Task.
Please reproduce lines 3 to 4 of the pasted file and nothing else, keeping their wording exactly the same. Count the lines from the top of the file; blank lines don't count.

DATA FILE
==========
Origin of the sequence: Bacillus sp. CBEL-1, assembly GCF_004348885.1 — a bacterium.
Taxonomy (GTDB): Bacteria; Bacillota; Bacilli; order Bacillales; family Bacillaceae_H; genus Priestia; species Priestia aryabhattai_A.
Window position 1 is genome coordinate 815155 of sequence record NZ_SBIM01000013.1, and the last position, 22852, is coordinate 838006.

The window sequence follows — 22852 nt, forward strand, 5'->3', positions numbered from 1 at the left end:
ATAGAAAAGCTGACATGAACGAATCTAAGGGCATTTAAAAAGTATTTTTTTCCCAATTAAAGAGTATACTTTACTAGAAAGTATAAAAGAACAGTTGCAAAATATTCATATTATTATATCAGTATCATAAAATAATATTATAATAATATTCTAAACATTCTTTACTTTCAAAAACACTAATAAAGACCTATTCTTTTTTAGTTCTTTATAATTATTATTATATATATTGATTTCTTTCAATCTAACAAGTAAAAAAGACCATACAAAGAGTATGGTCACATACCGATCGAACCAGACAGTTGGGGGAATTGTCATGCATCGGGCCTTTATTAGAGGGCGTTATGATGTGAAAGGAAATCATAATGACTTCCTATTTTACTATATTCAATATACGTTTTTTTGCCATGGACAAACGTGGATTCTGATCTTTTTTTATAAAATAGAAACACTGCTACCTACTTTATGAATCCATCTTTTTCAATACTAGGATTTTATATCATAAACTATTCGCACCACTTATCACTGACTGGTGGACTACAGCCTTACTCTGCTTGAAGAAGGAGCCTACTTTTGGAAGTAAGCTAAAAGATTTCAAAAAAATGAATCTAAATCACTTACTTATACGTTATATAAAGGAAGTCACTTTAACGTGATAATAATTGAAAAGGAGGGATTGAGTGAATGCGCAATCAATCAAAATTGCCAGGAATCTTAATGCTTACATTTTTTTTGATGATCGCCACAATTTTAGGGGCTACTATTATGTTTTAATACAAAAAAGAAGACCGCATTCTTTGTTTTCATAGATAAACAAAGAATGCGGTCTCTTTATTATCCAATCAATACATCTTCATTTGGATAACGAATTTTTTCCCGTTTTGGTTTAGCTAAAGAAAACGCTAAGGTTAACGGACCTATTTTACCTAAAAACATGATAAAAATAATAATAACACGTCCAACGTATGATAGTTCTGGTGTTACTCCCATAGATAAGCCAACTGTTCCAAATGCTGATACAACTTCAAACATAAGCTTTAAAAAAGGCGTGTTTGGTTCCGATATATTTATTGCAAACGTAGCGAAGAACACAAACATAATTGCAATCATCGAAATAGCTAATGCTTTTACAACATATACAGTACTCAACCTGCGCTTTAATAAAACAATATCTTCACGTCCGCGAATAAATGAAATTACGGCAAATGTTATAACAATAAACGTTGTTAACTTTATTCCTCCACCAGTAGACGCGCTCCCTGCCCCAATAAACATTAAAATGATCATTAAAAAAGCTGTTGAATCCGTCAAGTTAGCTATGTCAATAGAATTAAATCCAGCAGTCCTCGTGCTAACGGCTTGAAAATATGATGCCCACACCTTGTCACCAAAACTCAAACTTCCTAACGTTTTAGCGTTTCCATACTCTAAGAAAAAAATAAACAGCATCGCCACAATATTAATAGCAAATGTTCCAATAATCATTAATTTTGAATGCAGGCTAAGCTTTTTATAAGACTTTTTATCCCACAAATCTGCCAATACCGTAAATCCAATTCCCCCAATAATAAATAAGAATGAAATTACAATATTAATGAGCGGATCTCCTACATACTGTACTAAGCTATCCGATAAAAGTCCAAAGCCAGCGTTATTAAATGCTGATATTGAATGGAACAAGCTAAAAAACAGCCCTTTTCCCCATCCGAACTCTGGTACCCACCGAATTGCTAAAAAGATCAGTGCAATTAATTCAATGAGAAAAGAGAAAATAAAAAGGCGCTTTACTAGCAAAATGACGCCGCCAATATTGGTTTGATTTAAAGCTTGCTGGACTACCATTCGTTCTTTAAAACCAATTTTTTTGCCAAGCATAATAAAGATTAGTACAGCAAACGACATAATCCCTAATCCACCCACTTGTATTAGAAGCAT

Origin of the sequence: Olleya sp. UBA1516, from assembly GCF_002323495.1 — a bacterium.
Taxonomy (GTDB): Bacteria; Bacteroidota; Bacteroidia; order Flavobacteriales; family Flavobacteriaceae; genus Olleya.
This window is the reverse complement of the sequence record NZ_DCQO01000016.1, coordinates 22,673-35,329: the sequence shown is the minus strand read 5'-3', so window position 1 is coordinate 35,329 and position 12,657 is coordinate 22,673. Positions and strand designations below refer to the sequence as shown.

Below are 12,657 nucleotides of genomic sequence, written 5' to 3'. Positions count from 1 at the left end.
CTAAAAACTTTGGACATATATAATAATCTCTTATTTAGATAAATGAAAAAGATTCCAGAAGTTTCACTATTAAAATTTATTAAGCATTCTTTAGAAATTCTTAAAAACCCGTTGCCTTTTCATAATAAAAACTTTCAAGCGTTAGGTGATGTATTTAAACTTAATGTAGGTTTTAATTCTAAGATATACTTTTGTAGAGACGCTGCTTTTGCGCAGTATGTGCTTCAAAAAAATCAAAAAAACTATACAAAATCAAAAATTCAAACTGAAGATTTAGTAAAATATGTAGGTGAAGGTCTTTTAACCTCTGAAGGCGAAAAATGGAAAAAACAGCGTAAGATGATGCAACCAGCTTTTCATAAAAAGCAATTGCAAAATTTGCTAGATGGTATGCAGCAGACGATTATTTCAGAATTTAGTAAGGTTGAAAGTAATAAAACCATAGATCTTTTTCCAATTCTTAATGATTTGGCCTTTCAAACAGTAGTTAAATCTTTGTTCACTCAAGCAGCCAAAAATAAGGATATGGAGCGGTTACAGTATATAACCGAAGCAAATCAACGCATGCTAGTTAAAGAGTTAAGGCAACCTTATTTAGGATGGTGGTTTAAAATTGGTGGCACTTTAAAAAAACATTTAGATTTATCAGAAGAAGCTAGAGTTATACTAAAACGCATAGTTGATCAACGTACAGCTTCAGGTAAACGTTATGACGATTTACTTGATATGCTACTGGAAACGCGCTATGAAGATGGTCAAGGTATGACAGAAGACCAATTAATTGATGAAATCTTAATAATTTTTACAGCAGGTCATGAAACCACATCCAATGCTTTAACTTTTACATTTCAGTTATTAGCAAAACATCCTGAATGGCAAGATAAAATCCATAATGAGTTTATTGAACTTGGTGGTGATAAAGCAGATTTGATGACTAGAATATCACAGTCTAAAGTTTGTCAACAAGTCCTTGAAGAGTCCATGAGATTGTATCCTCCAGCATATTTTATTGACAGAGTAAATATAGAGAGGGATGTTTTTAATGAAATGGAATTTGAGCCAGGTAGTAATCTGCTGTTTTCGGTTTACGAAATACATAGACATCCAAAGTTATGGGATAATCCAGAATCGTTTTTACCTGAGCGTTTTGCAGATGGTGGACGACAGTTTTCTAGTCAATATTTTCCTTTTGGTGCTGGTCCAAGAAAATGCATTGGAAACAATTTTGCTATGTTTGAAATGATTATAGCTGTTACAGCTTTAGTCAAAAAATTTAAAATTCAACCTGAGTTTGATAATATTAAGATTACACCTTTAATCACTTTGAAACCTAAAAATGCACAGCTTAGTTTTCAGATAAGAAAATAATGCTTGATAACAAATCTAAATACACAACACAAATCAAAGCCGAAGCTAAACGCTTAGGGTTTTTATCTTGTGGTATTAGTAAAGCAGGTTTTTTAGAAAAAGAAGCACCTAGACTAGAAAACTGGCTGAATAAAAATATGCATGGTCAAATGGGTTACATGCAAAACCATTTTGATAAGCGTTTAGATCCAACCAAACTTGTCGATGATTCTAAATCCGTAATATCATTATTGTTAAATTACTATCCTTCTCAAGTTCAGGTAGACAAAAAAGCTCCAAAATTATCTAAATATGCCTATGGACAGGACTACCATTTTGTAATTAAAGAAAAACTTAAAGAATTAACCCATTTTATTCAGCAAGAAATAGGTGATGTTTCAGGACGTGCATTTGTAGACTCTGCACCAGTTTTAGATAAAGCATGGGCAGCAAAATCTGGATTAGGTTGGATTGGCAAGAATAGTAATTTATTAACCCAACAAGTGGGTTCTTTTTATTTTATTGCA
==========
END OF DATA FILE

Window position 1 is genome coordinate 815155 of sequence record NZ_SBIM01000013.1, and the last position, 22852, is coordinate 838006.

The window sequence follows — 22852 nt, forward strand, 5'->3', positions numbered from 1 at the left end: